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Water-Wise Gardens 1: City streetscape in its fuller potential

Water is a precious resource, as without it life on earth is not possible. Living in Colorado we often witness its scarcity, especially during years when we have water restrictions. At Altgelt and Associates we recognize the importance of using water responsibly. Landscape architects in all sectors need to find a water-wise balance by prioritizing the allocation of water without necessarily eliminating it from the garden or landscape.
An urban setting with all of its paved surfaces becomes far hotter than the natural surrounding environment, and if we do not mitigate this by bringing in a more heavily planted landscape, life would eventually become unbearably hot. Some cities are now encouraging xeriscaping to reduce their water use, but the average temperature in those cities keeps increasing with annual rainfall decreasing. This clearly indicates to us at Altgelt and Associates the need for water-wise landscaping:  a consciousness regarding the over-use of water and altering the surrounding climate too heavily.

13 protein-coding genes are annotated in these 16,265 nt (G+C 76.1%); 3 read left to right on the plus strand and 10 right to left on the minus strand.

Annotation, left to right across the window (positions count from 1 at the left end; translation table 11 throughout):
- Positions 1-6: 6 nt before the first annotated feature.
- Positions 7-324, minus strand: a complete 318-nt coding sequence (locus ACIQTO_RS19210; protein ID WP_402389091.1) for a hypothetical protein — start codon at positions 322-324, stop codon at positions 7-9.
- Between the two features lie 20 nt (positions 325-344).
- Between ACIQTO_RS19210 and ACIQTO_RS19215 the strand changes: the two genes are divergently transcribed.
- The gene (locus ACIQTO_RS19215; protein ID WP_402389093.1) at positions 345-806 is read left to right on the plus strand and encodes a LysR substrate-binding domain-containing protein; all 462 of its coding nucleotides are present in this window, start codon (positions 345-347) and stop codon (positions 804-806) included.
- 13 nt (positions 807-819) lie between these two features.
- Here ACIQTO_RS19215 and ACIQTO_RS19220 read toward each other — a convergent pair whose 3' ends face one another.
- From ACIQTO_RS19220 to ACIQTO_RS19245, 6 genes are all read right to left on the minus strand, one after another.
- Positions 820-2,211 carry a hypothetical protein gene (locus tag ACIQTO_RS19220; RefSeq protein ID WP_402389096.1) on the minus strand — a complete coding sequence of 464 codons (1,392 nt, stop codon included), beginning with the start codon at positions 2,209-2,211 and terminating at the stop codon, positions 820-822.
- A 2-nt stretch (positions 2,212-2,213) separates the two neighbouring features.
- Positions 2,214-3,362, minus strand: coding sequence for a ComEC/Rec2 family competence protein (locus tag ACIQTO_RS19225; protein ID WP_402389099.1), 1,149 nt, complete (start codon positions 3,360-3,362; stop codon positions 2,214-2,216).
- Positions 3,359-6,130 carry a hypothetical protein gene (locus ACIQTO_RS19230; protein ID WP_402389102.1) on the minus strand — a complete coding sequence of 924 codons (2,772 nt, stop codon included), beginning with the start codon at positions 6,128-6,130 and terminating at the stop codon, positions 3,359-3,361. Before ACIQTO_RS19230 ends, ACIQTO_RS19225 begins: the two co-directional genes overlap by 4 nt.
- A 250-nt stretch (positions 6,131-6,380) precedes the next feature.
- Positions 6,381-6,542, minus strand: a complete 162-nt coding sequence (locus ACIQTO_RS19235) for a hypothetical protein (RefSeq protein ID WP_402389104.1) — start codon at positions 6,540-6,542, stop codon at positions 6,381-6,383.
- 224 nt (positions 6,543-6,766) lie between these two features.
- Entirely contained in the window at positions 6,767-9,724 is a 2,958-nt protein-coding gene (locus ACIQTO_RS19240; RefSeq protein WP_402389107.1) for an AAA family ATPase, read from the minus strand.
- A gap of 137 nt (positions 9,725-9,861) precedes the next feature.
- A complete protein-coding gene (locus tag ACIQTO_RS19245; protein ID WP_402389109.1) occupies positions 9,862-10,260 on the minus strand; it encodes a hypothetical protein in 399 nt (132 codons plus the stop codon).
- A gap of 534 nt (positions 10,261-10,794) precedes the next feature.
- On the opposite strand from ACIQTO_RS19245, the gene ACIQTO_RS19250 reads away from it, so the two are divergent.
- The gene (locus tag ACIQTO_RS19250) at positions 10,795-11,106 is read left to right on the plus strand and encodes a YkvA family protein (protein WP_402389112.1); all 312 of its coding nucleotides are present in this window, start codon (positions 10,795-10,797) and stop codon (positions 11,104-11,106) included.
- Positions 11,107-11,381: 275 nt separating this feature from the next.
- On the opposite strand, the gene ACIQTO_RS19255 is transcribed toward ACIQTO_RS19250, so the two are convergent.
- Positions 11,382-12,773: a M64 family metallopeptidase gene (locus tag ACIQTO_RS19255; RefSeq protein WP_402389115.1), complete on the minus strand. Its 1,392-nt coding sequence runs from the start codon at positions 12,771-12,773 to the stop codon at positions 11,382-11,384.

How do trees hold up in the cost-value context within landscape architecture? If you have ever stood underneath a tree on a hot summer day, you will have felt that it provides a cooling effect far superior to that of a shade structure. Trees act like a natural swamp cooler since they are always losing a little water when they ‘breathe’. Likewise, trees make us feel happier, provide a mitigating effect on urbanization and help counter the negative effects of pollution. Trees also reduce the amount of water needed by the plants that grow beneath them, and the simultaneous improvement to the visual experience of our cities is uplifting. Rightfully, the upscale sectors of cities already invest heavily in their landscape with a focus on maintaining shade and ornamental trees. Do these trees need water? Yes! Is the cost-benefit ratio acceptable? Definitely!